Portrait and Biographical Record of Saginaw and Bay Counties, Michigan, 1892
Our subject is proprietor of the Bay City “Marine Ways,” which is located at the foot of Galarno St., on the Saginaw River. He was born in Windsor, Canada, June 14, 1854, and is a son of Thomas and Lucy (Petramoulx) Galarno. At the time of our subject's birth the family was living in Windsor, Canada, remaining there for one year, and in 1855 they came to the Saginaw Valley, settling first in Salzburg, now the Fifth Ward of West Bay City, their place of residence being on the old Campau farm.
In 1856 Thomas Galarno built a home on Woodside Avenue, one of the finest in that locality, and the only one of those early places which is still standing. He bought considerable property in the vicinity, which he still owns and has made a subdivision which has brought him a handsome profit. He is a millwright by trade, and is a skilled workman. He still lives and is engaged with McEwan Bros.
Our subject was graduated from the Bay City High School at the age of sixteen years. He then learned the carpenters trade under his father, and also the millwright business, continuing with him until 1879. He then engaged in the grocery business at the corner of Woodside Avenue and Belinda Street and was greatly prospered there, carrying a full and well-selected stock of goods and having a good trade. He sold it, however, in 1884, and since then has been various engaged in business.
Mr. Galarno was married November 14, 1878, to Miss Ellen McBride, of Goodrich, Ontario, Canada. After disposing of his grocery, our subject bought the track of sixteen acres of land in the city, and made what is known as the William Galarno Addition to Bay City. For some time he was engaged in disposing of this and other real estate in the city, having also dealt considerably for other people.
Convinced that the port here demanded a better docking facility, and believing he saw a good piece of property for this purpose, he purchased in June, 1890. It has frontage of one hundred and eight feet, is six hundred feet deep and conveniently located. This he fitted up with a fine marine way, which consists of four railroad tracts on heavy timbers extending three hundred and ten feet into the water, and three hundred feet out on an inclined plane, having a grade of three-quarters of an inch to the foot, thus giving a depth of track in the water of sixteen feet. On this is placed a heavy truck with heavy axles, weighing in all over sixty tons. This is run under the boat in the water, the boat being drawn upon it by steam-power, and thus out upon dry land by heavy machinery. The firm are able at the present time to haul a large boat out of the water in one hour and ten minutes, which is a much easier and less expensive way than in the old-fashioned and laborious dry-docking.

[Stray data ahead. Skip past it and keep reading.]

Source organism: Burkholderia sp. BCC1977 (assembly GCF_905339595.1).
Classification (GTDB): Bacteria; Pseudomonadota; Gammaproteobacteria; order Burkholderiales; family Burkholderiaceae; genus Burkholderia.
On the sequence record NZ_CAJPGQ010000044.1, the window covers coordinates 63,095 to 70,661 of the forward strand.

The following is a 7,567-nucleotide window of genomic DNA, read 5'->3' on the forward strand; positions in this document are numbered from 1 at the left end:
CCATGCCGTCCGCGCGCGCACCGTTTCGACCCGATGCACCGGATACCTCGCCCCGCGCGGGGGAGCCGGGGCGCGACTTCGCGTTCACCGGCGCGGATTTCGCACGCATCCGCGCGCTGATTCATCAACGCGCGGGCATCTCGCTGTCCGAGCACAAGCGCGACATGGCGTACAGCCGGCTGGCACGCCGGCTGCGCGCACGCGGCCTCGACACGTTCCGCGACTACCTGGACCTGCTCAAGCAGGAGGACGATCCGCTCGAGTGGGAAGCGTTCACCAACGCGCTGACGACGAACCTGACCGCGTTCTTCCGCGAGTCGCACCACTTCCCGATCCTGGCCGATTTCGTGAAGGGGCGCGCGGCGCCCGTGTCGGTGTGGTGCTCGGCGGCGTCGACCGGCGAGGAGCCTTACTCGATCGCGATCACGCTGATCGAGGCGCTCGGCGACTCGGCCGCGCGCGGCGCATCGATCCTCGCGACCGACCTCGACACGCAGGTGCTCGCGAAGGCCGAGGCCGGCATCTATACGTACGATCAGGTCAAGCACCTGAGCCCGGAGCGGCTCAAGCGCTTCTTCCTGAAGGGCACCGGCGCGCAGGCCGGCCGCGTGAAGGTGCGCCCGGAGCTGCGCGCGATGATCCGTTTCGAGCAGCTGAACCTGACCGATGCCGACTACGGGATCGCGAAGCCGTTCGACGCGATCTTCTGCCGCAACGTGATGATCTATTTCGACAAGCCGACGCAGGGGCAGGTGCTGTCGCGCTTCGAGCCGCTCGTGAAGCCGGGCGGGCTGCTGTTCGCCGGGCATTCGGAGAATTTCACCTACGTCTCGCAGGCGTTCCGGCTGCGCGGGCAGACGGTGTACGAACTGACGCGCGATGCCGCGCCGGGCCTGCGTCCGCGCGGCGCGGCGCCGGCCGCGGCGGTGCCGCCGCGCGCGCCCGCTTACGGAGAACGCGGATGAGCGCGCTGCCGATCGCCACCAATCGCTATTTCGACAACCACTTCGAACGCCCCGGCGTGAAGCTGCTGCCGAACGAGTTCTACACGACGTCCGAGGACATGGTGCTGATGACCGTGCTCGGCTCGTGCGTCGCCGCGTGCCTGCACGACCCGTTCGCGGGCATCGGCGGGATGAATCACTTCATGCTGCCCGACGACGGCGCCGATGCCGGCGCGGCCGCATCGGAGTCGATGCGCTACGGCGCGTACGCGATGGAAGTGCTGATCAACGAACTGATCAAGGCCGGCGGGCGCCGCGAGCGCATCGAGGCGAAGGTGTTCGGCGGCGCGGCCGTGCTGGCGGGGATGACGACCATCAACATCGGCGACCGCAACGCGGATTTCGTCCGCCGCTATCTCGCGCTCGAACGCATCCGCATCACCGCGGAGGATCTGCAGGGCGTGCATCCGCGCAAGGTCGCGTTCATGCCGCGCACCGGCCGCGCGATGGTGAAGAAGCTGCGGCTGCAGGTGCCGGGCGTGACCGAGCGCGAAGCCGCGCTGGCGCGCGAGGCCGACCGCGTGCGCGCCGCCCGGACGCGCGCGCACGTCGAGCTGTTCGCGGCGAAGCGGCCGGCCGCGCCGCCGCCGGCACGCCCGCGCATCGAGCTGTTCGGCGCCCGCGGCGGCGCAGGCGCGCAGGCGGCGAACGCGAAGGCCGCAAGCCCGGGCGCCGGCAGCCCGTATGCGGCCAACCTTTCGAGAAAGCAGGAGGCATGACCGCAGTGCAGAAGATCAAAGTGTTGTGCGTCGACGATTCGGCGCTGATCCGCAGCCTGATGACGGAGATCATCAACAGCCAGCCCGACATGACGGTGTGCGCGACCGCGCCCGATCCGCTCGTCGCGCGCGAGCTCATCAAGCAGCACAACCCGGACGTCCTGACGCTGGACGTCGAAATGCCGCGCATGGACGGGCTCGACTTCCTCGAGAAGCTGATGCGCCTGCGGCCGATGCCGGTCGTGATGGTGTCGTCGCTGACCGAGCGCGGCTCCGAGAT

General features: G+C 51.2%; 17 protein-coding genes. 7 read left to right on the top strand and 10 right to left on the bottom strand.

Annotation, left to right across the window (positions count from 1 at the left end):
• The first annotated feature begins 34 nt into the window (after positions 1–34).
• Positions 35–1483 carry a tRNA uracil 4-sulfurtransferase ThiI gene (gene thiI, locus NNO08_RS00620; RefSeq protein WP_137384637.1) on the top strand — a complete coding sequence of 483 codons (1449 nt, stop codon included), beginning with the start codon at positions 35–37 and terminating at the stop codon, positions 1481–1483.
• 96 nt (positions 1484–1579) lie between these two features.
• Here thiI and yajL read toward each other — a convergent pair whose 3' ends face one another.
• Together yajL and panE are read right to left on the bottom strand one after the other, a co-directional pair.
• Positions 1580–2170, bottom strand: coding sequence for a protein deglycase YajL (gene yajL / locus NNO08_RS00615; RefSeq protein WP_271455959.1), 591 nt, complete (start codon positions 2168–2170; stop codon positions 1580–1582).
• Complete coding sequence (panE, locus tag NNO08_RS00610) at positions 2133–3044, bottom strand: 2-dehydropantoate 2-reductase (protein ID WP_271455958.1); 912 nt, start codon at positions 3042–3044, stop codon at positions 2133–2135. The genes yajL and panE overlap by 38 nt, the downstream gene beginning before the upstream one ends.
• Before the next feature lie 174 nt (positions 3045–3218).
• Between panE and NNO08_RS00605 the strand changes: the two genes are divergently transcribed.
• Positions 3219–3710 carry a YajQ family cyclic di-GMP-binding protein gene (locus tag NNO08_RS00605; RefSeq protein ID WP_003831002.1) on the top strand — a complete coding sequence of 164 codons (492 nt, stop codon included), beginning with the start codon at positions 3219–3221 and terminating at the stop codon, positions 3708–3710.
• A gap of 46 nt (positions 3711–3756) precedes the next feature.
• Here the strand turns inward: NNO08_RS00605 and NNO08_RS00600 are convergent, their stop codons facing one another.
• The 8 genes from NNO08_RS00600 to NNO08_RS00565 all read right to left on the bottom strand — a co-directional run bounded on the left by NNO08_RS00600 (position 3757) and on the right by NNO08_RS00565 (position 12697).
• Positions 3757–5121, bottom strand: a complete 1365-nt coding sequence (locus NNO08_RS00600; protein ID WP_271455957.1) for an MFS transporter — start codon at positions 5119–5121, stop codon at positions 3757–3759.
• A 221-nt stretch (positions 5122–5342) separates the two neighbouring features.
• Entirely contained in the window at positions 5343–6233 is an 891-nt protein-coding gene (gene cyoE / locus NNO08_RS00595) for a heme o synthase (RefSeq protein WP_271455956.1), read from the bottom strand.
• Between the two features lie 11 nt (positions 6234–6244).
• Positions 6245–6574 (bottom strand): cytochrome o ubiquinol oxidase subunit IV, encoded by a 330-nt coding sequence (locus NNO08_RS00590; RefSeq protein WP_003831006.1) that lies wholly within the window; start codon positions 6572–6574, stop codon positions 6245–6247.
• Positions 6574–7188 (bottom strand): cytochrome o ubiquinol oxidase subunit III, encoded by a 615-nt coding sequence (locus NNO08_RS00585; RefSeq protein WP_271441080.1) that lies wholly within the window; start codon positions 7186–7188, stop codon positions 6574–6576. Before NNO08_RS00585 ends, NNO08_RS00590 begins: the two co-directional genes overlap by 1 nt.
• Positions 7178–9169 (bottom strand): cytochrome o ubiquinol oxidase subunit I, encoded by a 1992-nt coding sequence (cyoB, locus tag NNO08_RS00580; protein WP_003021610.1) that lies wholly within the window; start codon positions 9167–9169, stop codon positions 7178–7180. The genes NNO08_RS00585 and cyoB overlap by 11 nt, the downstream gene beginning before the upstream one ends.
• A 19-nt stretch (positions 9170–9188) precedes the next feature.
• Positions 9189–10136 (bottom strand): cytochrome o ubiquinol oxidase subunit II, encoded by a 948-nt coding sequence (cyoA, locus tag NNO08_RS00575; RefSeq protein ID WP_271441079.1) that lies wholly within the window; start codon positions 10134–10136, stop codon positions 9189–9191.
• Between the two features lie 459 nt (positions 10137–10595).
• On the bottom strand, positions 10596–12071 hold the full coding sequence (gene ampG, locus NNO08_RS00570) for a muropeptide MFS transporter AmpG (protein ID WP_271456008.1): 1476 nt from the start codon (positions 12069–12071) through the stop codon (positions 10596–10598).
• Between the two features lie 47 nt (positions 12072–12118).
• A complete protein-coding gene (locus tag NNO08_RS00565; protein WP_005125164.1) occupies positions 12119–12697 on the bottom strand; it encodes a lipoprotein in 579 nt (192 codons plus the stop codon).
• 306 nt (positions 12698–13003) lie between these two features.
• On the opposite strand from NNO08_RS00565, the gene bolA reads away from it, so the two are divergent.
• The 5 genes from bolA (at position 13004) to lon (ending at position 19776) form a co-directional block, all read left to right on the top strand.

In addition to the property above mentioned, our subject owns some most desirable property on the corner of Woodside Avenue and Belinda Street. Upon it he has built a fine brick block which was completed in 1884. His home is located in his own Addition, and is placed on two lots at No. 2135 Woodside Avenue. It is a modern and attractive residence.
Mr. Galarno is a member of the Lafayette Benevolent Society, also of the Knights of Maccabees. His family comprises four children, whose names are Frank, Gertrude, George and Grace, all of whom will be given as extended educational advantages as they will take. Our subject's father is a native of Quebec. He removed to Windsor, Canada, in 1853. Of his family of five children, William is the eldest; Lucy is the wife of Philip Barney; Sophia is the wife of Louis La Rouche; Joseph, who is in Chicago, is a well-borer; and Henry still lives with his father.
William Galarno was Supervisor for the old First Ward before it was divided into the First and Tenth Wards. He represented that division of the city for two terms. He has also been a member of the School Board for two terms, serving until he removed from the First into the Tenth Ward. He casts his vote with the Democratic party.